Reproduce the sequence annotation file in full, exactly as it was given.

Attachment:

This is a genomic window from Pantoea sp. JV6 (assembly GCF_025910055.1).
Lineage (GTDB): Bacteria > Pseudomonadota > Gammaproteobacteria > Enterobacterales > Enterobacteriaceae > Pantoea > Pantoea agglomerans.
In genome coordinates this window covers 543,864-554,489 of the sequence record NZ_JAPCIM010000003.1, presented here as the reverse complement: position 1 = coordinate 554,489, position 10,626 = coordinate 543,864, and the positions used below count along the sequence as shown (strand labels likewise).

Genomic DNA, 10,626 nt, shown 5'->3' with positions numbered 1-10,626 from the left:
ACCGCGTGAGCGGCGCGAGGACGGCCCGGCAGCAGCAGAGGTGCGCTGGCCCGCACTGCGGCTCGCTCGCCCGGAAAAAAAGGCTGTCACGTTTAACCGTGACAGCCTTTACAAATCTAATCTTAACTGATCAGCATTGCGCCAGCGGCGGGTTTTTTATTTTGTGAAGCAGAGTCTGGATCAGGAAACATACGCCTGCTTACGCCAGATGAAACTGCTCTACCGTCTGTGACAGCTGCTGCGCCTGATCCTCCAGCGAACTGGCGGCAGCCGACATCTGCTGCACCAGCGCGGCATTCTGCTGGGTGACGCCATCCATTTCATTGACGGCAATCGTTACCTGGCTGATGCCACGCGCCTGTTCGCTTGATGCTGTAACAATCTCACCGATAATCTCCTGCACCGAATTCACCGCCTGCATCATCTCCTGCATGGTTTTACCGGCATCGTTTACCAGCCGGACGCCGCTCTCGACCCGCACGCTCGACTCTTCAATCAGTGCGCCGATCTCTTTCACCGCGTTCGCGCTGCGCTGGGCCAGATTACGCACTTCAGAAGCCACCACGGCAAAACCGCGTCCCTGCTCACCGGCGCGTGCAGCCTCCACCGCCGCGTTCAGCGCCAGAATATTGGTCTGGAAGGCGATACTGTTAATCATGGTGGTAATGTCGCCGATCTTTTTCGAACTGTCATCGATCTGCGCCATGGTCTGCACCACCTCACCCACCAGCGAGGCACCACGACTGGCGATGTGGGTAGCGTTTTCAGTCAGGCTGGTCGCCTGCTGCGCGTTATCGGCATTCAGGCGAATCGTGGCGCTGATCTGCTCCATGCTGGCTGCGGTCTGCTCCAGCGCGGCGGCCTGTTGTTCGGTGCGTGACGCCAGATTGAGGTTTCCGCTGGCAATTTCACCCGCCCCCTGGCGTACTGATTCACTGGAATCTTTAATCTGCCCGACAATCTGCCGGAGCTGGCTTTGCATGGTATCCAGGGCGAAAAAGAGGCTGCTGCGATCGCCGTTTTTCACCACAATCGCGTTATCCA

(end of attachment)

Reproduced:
This is a genomic window from Pantoea sp. JV6 (assembly GCF_025910055.1).
Lineage (GTDB): Bacteria > Pseudomonadota > Gammaproteobacteria > Enterobacterales > Enterobacteriaceae > Pantoea > Pantoea agglomerans.
In genome coordinates this window covers 543,864-554,489 of the sequence record NZ_JAPCIM010000003.1, presented here as the reverse complement: position 1 = coordinate 554,489, position 10,626 = coordinate 543,864, and the positions used below count along the sequence as shown (strand labels likewise).

Genomic DNA, 10,626 nt, shown 5'->3' with positions numbered 1-10,626 from the left:
ACCGCGTGAGCGGCGCGAGGACGGCCCGGCAGCAGCAGAGGTGCGCTGGCCCGCACTGCGGCTCGCTCGCCCGGAAAAAAAGGCTGTCACGTTTAACCGTGACAGCCTTTACAAATCTAATCTTAACTGATCAGCATTGCGCCAGCGGCGGGTTTTTTATTTTGTGAAGCAGAGTCTGGATCAGGAAACATACGCCTGCTTACGCCAGATGAAACTGCTCTACCGTCTGTGACAGCTGCTGCGCCTGATCCTCCAGCGAACTGGCGGCAGCCGACATCTGCTGCACCAGCGCGGCATTCTGCTGGGTGACGCCATCCATTTCATTGACGGCAATCGTTACCTGGCTGATGCCACGCGCCTGTTCGCTTGATGCTGTAACAATCTCACCGATAATCTCCTGCACCGAATTCACCGCCTGCATCATCTCCTGCATGGTTTTACCGGCATCGTTTACCAGCCGGACGCCGCTCTCGACCCGCACGCTCGACTCTTCAATCAGTGCGCCGATCTCTTTCACCGCGTTCGCGCTGCGCTGGGCCAGATTACGCACTTCAGAAGCCACCACGGCAAAACCGCGTCCCTGCTCACCGGCGCGTGCAGCCTCCACCGCCGCGTTCAGCGCCAGAATATTGGTCTGGAAGGCGATACTGTTAATCATGGTGGTAATGTCGCCGATCTTTTTCGAACTGTCATCGATCTGCGCCATGGTCTGCACCACCTCACCCACCAGCGAGGCACCACGACTGGCGATGTGGGTAGCGTTTTCAGTCAGGCTGGTCGCCTGCTGCGCGTTATCGGCATTCAGGCGAATCGTGGCGCTGATCTGCTCCATGCTGGCTGCGGTCTGCTCCAGCGCGGCGGCCTGTTGTTCGGTGCGTGACGCCAGATTGAGGTTTCCGCTGGCAATTTCACCCGCCCCCTGGCGTACTGATTCACTGGAATCTTTAATCTGCCCGACAATCTGCCGGAGCTGGCTTTGCATGGTATCCAGGGCGAAAAAGAGGCTGCTGCGATCGCCGTTTTTCACCACAATCGCGTTATCCA